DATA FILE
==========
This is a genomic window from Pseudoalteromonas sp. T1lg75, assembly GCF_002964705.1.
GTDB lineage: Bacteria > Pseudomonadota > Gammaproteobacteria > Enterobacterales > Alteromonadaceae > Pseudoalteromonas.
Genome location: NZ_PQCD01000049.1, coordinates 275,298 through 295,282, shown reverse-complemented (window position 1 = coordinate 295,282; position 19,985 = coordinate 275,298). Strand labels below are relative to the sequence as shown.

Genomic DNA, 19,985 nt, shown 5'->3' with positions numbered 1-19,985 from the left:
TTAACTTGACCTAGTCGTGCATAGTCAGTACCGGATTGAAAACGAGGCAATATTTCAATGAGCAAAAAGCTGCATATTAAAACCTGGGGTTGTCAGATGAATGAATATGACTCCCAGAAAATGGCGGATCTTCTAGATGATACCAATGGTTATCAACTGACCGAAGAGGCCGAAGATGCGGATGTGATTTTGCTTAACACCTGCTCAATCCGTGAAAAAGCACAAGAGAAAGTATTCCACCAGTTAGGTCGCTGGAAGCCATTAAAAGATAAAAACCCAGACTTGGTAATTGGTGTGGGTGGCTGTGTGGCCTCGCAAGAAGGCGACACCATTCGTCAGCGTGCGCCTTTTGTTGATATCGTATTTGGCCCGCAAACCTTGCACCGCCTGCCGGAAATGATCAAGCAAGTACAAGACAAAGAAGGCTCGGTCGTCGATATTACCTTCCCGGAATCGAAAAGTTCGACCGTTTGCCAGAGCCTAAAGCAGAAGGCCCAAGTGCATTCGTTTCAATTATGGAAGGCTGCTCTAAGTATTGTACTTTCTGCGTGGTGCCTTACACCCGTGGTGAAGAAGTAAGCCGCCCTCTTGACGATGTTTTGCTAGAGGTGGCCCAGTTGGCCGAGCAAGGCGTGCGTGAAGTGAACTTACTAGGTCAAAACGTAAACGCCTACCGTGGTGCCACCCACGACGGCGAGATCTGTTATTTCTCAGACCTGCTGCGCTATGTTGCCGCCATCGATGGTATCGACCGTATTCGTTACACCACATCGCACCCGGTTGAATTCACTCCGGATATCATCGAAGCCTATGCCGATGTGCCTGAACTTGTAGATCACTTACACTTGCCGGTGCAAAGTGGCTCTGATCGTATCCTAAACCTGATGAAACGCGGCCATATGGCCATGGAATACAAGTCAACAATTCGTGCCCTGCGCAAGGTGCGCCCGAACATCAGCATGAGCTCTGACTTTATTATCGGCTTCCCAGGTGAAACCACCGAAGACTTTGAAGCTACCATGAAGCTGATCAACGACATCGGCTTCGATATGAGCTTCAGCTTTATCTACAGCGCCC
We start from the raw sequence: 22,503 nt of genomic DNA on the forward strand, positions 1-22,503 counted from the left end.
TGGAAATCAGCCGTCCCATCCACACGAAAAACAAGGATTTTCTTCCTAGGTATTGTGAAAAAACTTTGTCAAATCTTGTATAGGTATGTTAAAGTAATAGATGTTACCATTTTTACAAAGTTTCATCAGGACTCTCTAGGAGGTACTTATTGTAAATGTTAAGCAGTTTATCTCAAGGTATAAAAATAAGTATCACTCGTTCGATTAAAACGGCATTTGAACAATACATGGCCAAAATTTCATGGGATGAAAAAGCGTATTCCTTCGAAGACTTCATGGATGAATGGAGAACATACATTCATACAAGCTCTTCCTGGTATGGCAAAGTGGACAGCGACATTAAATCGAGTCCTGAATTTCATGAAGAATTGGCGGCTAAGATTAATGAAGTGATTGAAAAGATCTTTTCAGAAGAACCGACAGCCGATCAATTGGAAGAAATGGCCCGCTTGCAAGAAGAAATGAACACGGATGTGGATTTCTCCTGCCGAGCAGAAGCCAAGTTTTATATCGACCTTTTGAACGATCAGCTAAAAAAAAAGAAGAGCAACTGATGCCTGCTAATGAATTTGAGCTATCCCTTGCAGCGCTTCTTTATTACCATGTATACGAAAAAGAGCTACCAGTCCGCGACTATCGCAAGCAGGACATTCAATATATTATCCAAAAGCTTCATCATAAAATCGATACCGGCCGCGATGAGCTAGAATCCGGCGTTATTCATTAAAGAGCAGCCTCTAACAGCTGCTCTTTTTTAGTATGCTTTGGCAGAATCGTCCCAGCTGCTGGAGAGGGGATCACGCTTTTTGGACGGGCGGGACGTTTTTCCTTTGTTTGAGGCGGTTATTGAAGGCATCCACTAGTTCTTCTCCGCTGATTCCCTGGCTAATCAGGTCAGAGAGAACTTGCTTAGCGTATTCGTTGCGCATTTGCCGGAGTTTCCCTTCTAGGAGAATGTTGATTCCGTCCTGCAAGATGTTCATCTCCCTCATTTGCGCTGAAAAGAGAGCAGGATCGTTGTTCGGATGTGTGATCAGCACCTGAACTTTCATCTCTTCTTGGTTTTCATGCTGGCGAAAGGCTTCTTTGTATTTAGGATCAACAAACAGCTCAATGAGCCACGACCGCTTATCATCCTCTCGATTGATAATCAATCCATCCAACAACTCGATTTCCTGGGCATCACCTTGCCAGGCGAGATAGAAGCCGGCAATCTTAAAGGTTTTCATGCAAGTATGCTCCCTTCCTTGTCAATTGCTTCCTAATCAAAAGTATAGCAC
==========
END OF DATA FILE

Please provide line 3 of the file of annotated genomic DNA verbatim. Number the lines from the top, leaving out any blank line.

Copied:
Genome location: NZ_PQCD01000049.1, coordinates 275,298 through 295,282, shown reverse-complemented (window position 1 = coordinate 295,282; position 19,985 = coordinate 275,298). Strand labels below are relative to the sequence as shown.